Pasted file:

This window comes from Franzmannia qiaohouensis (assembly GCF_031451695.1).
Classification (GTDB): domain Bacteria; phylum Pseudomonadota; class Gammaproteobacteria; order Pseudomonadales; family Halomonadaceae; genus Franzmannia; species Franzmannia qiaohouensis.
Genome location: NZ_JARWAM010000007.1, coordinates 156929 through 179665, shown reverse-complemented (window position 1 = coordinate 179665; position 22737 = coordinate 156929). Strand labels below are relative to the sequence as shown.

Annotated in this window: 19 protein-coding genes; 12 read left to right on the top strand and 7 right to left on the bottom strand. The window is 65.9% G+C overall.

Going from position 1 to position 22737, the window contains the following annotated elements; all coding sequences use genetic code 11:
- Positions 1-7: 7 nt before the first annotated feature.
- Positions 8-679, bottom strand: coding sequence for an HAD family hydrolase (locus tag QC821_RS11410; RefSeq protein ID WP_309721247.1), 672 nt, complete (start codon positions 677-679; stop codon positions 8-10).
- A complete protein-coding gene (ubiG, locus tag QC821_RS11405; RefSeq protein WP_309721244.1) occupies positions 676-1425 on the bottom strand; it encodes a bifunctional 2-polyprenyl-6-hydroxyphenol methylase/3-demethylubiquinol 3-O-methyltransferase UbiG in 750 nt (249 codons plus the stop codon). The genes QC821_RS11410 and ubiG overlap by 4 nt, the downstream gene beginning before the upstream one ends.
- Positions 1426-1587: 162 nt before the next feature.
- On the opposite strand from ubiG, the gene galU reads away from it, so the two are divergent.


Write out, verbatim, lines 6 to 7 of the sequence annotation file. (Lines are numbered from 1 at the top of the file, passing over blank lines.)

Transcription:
- Positions 1-7: 7 nt before the first annotated feature.
- Positions 8-679, bottom strand: coding sequence for an HAD family hydrolase (locus tag QC821_RS11410; RefSeq protein ID WP_309721247.1), 672 nt, complete (start codon positions 677-679; stop codon positions 8-10).